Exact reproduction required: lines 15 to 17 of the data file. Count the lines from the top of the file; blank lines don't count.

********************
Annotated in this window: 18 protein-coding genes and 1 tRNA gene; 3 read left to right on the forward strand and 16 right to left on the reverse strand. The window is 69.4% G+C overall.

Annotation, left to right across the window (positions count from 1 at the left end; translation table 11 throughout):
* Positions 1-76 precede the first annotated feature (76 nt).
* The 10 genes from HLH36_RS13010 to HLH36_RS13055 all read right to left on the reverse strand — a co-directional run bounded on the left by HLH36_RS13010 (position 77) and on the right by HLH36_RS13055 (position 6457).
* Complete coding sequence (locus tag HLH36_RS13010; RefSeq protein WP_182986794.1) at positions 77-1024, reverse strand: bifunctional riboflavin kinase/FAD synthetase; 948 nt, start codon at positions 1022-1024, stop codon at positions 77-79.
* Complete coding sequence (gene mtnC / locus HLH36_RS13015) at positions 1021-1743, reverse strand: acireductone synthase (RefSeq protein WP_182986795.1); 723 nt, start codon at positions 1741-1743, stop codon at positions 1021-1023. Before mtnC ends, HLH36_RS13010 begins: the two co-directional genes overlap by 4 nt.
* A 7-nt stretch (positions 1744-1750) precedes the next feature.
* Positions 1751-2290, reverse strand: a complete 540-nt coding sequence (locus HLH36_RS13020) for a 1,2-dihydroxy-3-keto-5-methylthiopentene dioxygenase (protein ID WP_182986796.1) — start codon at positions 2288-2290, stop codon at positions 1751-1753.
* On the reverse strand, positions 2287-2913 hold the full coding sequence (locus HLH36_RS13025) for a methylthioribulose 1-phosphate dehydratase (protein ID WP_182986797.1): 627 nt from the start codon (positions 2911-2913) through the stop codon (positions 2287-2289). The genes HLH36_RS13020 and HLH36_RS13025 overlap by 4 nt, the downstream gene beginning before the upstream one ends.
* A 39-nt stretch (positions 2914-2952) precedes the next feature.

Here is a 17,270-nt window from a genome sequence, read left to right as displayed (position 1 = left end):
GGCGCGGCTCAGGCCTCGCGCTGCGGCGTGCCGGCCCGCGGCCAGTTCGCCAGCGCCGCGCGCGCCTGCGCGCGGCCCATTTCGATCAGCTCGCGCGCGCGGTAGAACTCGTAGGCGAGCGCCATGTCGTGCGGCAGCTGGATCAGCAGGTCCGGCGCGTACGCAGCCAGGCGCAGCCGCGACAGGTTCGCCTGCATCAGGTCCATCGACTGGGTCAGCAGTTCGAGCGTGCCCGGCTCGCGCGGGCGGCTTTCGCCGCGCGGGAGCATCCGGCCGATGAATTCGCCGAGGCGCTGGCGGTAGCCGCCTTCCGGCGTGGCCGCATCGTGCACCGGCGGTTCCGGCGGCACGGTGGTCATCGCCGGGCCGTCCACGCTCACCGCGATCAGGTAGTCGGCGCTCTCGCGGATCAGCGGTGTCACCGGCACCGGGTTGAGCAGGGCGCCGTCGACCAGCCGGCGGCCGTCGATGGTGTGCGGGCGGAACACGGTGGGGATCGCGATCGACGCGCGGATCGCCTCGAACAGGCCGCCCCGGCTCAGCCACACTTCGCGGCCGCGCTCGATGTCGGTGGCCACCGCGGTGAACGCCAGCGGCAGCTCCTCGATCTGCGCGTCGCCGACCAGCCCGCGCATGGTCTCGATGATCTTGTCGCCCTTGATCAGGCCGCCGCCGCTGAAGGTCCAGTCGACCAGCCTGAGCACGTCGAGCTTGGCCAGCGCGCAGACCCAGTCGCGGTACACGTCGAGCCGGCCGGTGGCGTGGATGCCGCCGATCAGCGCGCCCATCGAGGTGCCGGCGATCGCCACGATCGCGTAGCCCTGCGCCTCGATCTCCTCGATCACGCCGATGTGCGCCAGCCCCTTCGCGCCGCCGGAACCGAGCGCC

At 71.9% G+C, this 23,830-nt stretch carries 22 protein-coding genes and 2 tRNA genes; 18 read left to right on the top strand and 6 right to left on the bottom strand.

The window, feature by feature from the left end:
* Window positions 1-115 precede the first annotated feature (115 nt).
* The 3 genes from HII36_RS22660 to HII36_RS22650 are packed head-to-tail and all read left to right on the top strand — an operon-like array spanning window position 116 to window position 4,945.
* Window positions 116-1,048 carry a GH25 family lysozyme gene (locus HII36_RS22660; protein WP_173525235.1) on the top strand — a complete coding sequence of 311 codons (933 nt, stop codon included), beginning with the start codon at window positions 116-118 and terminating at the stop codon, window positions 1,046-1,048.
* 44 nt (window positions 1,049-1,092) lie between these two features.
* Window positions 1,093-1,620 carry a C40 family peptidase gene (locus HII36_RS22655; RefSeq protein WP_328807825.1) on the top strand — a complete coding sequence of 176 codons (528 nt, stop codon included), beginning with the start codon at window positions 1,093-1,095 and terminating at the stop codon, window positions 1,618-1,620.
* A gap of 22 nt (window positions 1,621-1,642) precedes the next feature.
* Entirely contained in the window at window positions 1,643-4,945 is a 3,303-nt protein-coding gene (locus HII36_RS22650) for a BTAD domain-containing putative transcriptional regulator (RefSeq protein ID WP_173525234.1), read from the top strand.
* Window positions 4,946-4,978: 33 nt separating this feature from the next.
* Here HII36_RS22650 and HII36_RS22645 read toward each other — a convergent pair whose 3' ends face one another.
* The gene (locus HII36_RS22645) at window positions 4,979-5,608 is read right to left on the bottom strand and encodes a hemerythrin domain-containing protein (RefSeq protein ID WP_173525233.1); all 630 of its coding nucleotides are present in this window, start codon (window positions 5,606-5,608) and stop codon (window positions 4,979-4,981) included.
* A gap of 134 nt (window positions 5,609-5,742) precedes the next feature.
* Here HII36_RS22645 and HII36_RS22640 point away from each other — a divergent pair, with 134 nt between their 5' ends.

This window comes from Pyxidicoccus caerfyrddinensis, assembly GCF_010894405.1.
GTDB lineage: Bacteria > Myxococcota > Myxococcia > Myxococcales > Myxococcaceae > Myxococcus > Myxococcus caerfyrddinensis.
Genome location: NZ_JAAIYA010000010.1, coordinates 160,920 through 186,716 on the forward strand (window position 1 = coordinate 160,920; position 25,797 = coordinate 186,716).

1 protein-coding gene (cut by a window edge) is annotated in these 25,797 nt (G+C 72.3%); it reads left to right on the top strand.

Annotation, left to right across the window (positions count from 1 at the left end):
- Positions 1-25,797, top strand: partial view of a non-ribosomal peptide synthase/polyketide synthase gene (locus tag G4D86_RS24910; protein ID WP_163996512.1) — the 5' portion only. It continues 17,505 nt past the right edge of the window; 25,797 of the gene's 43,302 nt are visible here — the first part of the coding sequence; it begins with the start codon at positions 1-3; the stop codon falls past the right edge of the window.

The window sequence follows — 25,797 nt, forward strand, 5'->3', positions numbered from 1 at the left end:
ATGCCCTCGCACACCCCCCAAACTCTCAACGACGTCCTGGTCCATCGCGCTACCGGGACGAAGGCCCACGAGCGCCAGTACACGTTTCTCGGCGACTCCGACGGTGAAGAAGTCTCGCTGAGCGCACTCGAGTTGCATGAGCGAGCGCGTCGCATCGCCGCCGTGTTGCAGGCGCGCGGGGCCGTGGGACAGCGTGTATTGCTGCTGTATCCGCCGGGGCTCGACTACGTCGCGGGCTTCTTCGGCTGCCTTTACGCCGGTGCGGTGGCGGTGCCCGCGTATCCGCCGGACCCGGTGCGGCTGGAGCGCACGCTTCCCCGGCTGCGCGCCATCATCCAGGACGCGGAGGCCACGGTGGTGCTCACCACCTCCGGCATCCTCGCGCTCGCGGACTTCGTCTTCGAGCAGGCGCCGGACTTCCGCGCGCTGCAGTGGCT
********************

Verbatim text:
* Window positions 1-115 precede the first annotated feature (115 nt).
* The 3 genes from HII36_RS22660 to HII36_RS22650 are packed head-to-tail and all read left to right on the top strand — an operon-like array spanning window position 116 to window position 4,945.
* Window positions 116-1,048 carry a GH25 family lysozyme gene (locus HII36_RS22660; protein WP_173525235.1) on the top strand — a complete coding sequence of 311 codons (933 nt, stop codon included), beginning with the start codon at window positions 116-118 and terminating at the stop codon, window positions 1,046-1,048.